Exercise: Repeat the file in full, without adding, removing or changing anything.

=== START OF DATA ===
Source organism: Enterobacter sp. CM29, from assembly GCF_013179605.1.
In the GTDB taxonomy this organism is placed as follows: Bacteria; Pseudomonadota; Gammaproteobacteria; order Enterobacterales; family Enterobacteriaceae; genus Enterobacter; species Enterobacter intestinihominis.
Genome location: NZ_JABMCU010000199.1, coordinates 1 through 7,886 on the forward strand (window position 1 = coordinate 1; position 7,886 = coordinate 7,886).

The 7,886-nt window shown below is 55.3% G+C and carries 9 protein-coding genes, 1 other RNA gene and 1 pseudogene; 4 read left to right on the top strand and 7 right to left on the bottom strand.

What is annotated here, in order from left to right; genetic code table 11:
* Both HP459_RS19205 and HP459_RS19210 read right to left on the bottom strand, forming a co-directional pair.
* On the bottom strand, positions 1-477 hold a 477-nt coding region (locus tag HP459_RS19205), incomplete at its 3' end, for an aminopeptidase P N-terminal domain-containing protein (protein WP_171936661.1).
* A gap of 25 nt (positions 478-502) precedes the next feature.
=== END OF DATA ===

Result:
Source organism: Enterobacter sp. CM29, from assembly GCF_013179605.1.
In the GTDB taxonomy this organism is placed as follows: Bacteria; Pseudomonadota; Gammaproteobacteria; order Enterobacterales; family Enterobacteriaceae; genus Enterobacter; species Enterobacter intestinihominis.
Genome location: NZ_JABMCU010000199.1, coordinates 1 through 7,886 on the forward strand (window position 1 = coordinate 1; position 7,886 = coordinate 7,886).

The 7,886-nt window shown below is 55.3% G+C and carries 9 protein-coding genes, 1 other RNA gene and 1 pseudogene; 4 read left to right on the top strand and 7 right to left on the bottom strand.

What is annotated here, in order from left to right; genetic code table 11:
* Both HP459_RS19205 and HP459_RS19210 read right to left on the bottom strand, forming a co-directional pair.
* On the bottom strand, positions 1-477 hold a 477-nt coding region (locus tag HP459_RS19205), incomplete at its 3' end, for an aminopeptidase P N-terminal domain-containing protein (protein WP_171936661.1).
* A gap of 25 nt (positions 478-502) precedes the next feature.